Consumer confidence in Ireland dropped slightly in February but remains broadly positive, according to a new survey.
The latest KBC Bank Ireland/ESRI Consumer Sentiment survey found that although the country faces a number of external uncertainties, fears of a downturn have not yet translated into reality for Irish consumers.
The index declined to 100.7 in February, a 2.4 point drop that followed a gain of 7.2 in January.
The report said the employment outlook in Ireland has been dented somewhat by a number of industrial disputes and high-profile jobs losses, including the loss of 500 redundancies at the HP plant in Leixlip announced last month.
“For the typical consumer, things have clearly stopped getting worse but they are not getting dramatically better over the past year,” the report stated.
There remains an element of volatility in Irish consumers’ mood, with the report revealing that sentiment only moved in the same direction in two successive months on one occasion over the past year.
The drop seen in February mirrored declines in similar metrics in a range of other countries.
Almost a third of respondents (31pc) anticipated their financial circumstances would improve in the year ahead, while 12pc foresee a deterioration.
“The February sentiment reading hints at a ‘one step forward one step back’ recovery for the typical Irish consumer,” said Austin Hughes of KBC Bank Ireland.
“Consumers sense some improvement in the broader economy but are also aware of notable risks to economic prospects,” Mr Hughes added.
Meanwhile, research conducted by Bank of Ireland in conjunction with Red C has shown that more than half of Irish people (56pc) save less than €300 per month.The research, which was carried out on 1,000 people last month, showed that 28pc of people save less than €100 per month, 20pc save between €100 and €200, while a further 20pc said the amount saved varied from month-to-month. Just 13pc of respondents said they do not save at all.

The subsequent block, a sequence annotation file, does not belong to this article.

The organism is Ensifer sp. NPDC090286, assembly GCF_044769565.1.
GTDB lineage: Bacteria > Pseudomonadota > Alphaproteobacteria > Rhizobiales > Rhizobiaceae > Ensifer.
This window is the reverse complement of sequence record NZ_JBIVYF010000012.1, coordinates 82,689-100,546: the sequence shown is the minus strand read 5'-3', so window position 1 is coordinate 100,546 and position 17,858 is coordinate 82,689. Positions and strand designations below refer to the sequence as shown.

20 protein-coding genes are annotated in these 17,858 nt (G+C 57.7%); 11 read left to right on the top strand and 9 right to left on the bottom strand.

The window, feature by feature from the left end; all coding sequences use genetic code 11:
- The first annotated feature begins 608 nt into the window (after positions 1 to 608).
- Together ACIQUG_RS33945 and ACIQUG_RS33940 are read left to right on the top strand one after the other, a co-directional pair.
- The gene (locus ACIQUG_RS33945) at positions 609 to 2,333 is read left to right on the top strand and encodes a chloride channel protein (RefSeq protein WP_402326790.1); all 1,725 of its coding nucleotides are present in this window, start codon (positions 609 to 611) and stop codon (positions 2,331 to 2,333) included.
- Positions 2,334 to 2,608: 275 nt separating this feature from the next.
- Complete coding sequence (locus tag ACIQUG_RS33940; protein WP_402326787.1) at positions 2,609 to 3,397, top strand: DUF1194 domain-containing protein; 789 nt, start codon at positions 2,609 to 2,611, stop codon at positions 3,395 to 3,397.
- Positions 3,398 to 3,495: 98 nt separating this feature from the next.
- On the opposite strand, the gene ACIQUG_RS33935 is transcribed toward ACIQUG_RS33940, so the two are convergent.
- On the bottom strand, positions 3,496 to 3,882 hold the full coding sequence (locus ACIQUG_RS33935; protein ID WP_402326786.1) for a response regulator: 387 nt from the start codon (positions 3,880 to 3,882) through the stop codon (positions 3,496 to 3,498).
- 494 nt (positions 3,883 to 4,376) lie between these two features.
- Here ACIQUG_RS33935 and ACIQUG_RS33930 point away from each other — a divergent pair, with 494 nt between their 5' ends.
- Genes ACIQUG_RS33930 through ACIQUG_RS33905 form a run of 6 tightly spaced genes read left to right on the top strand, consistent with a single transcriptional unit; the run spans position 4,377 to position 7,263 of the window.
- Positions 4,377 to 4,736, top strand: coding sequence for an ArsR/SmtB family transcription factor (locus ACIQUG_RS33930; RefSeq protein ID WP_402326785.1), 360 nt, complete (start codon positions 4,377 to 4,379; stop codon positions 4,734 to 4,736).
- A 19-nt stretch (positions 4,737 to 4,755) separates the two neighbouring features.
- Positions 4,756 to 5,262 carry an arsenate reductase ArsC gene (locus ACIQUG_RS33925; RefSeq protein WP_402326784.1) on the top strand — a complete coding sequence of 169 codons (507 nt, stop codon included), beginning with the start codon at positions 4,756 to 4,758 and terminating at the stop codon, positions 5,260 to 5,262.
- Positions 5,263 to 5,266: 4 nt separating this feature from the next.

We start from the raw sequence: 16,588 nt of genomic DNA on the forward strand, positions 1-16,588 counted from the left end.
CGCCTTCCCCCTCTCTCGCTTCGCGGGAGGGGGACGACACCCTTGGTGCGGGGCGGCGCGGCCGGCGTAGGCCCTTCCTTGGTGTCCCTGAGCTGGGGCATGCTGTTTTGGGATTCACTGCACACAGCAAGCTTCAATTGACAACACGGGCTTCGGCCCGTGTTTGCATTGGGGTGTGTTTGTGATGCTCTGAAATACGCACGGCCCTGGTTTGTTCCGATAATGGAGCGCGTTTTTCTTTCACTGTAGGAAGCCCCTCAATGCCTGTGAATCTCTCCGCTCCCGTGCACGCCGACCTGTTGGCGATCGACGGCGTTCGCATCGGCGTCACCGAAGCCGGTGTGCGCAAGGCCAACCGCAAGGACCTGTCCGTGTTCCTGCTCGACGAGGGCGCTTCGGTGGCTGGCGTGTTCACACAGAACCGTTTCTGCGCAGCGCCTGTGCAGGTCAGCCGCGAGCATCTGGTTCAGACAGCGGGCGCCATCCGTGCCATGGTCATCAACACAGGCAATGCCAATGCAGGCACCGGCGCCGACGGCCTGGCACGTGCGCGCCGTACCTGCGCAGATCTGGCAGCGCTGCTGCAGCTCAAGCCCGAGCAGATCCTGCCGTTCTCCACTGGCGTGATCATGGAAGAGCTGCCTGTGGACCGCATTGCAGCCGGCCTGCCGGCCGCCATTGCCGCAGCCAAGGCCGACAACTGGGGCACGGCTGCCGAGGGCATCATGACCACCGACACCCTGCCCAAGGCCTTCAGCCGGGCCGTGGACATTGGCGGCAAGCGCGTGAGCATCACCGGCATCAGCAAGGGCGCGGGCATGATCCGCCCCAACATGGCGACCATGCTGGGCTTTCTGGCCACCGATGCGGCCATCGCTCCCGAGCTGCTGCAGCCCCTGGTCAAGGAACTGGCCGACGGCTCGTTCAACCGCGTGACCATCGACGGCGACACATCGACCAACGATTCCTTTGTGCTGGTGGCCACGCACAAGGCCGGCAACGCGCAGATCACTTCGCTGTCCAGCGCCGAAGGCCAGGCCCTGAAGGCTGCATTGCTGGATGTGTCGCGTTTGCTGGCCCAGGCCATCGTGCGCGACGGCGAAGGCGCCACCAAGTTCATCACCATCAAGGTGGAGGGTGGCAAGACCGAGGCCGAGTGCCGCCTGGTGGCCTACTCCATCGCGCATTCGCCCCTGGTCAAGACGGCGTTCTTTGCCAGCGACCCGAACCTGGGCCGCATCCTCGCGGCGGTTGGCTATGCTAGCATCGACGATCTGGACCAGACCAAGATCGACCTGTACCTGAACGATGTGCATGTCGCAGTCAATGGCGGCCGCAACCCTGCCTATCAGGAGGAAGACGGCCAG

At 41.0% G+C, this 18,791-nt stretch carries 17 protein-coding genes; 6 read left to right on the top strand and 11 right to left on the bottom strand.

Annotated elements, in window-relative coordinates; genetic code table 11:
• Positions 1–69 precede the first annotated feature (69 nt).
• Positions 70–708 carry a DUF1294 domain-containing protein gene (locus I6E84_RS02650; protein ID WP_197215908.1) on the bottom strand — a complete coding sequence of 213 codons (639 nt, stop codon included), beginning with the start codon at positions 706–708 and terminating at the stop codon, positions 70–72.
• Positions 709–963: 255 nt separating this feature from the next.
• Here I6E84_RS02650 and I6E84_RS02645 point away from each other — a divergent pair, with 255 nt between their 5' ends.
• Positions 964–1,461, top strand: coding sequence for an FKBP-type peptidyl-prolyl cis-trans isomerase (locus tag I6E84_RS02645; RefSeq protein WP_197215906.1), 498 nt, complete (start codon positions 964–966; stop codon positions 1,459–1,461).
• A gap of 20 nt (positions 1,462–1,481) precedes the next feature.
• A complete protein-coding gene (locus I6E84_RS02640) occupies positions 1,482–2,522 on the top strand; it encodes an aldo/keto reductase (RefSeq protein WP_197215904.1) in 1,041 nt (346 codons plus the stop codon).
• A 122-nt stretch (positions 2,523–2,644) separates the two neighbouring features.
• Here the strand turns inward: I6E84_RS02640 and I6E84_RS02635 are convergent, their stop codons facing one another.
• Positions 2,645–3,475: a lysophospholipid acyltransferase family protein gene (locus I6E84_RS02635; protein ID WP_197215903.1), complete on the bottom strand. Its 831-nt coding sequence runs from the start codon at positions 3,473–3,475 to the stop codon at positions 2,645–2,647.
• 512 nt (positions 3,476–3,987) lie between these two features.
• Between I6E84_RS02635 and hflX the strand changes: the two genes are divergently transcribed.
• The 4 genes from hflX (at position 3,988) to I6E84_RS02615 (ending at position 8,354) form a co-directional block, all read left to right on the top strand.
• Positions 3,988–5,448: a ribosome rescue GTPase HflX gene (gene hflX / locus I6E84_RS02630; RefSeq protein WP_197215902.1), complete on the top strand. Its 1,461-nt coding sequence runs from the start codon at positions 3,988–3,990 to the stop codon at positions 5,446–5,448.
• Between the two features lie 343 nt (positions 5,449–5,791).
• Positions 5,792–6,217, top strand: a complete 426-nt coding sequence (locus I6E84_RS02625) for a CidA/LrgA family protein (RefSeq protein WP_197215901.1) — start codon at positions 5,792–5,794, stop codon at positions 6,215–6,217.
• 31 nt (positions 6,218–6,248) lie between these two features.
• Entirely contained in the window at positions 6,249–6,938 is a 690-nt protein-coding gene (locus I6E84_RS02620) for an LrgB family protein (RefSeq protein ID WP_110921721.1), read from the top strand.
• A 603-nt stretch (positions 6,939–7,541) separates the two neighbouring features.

Well over half (57pc) of people said they were confident that they would be able to save the same amount for the next few years, while 39pc said they were not confident of continuing current saving patterns.
Almost half of those asked (48pc) said the were “saving for a rainy day”, with 38pc saying they would use some of their savings to take a holiday.
Home improvements was a priority for 22pc of people, while 20pc said they were saving for a new car.
Elsewhere, the Central Bank has said that it is taking measures to protect investors who are involved with ‘Contracts for Difference(CFDs).
CFDs are complex financial instruments that allow investors to gain or lose money on the value of an asset even though they do not own any part of the asset.
The Bank has published a new consultation paper that discusses its concerns about the use of CFDs and outlines current measures under consideration that would protect the interests of retail clients.
Measures under consideration include prohibiting the sale of CFDs to retail investors and the implementation of improved investor protection mechanisms.
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